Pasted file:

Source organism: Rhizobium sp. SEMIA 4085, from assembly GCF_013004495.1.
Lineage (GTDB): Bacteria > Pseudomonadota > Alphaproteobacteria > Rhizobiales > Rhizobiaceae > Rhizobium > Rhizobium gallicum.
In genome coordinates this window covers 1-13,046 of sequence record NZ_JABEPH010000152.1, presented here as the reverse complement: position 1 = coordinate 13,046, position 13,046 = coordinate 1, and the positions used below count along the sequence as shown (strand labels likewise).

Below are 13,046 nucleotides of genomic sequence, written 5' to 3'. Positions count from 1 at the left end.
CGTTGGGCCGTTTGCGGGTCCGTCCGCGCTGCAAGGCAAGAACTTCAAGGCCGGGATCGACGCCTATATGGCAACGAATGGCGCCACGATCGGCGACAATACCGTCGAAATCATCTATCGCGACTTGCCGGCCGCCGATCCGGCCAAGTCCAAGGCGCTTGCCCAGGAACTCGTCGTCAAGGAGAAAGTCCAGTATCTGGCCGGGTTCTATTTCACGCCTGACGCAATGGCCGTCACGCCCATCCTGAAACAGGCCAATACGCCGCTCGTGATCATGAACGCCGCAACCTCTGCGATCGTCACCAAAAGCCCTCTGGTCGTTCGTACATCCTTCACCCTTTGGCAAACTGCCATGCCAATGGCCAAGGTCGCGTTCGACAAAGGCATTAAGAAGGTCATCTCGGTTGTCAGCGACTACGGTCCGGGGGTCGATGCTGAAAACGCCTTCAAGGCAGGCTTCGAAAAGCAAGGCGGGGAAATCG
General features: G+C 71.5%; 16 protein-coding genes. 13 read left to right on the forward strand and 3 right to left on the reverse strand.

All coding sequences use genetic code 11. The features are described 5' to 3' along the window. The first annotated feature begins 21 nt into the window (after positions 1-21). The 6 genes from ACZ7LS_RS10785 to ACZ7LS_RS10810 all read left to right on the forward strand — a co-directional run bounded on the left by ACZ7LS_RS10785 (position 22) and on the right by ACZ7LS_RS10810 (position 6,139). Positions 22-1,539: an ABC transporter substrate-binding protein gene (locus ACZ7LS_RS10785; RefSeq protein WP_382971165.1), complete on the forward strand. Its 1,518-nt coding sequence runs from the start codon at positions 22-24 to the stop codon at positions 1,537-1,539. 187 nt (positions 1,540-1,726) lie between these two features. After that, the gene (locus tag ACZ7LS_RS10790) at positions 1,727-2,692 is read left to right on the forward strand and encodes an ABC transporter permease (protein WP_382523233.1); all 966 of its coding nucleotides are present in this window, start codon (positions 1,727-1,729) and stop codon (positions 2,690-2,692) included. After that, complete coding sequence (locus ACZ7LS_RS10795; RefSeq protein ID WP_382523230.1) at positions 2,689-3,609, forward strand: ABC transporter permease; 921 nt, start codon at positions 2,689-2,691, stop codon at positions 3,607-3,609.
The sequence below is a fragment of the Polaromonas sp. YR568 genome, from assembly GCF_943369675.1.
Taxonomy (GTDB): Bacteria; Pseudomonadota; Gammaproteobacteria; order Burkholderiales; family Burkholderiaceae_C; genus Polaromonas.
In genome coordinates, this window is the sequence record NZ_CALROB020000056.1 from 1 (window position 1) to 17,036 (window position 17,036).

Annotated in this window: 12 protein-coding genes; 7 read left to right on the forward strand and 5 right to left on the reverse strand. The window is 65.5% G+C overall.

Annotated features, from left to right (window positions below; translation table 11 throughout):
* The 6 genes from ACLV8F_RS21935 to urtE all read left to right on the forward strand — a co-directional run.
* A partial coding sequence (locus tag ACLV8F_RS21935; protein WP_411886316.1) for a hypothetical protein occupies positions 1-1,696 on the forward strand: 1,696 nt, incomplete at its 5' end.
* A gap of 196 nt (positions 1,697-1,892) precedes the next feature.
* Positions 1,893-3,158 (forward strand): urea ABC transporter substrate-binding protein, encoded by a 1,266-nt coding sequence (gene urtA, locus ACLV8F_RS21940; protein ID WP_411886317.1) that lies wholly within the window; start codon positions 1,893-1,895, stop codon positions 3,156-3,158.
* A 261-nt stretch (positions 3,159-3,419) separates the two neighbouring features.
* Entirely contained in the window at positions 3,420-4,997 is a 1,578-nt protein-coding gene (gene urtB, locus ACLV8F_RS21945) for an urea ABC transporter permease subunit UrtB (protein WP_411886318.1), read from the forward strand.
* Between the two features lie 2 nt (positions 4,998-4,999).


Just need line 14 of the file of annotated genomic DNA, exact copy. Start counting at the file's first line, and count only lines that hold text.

* A partial coding sequence (locus tag ACLV8F_RS21935; protein WP_411886316.1) for a hypothetical protein occupies positions 1-1,696 on the forward strand: 1,696 nt, incomplete at its 5' end.